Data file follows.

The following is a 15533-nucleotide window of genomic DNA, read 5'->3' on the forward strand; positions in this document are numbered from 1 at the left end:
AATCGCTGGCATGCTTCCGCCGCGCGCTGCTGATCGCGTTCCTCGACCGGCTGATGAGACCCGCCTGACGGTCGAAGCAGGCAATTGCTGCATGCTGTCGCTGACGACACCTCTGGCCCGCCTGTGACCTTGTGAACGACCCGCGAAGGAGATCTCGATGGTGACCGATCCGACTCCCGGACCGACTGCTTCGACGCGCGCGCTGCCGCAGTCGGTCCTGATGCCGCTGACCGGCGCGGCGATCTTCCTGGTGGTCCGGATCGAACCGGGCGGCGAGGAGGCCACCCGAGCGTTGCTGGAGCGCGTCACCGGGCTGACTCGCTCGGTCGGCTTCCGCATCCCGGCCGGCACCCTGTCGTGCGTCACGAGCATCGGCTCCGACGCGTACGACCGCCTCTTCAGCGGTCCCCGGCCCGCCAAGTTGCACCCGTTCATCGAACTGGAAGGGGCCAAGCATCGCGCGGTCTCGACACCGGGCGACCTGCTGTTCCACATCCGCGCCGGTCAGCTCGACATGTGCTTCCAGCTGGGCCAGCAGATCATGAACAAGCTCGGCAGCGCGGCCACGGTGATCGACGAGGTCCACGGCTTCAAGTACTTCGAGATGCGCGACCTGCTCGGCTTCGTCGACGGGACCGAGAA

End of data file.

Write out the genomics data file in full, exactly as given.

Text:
The following is a 15533-nucleotide window of genomic DNA, read 5'->3' on the forward strand; positions in this document are numbered from 1 at the left end:
AATCGCTGGCATGCTTCCGCCGCGCGCTGCTGATCGCGTTCCTCGACCGGCTGATGAGACCCGCCTGACGGTCGAAGCAGGCAATTGCTGCATGCTGTCGCTGACGACACCTCTGGCCCGCCTGTGACCTTGTGAACGACCCGCGAAGGAGATCTCGATGGTGACCGATCCGACTCCCGGACCGACTGCTTCGACGCGCGCGCTGCCGCAGTCGGTCCTGATGCCGCTGACCGGCGCGGCGATCTTCCTGGTGGTCCGGATCGAACCGGGCGGCGAGGAGGCCACCCGAGCGTTGCTGGAGCGCGTCACCGGGCTGACTCGCTCGGTCGGCTTCCGCATCCCGGCCGGCACCCTGTCGTGCGTCACGAGCATCGGCTCCGACGCGTACGACCGCCTCTTCAGCGGTCCCCGGCCCGCCAAGTTGCACCCGTTCATCGAACTGGAAGGGGCCAAGCATCGCGCGGTCTCGACACCGGGCGACCTGCTGTTCCACATCCGCGCCGGTCAGCTCGACATGTGCTTCCAGCTGGGCCAGCAGATCATGAACAAGCTCGGCAGCGCGGCCACGGTGATCGACGAGGTCCACGGCTTCAAGTACTTCGAGATGCGCGACCTGCTCGGCTTCGTCGACGGGACCGAGAA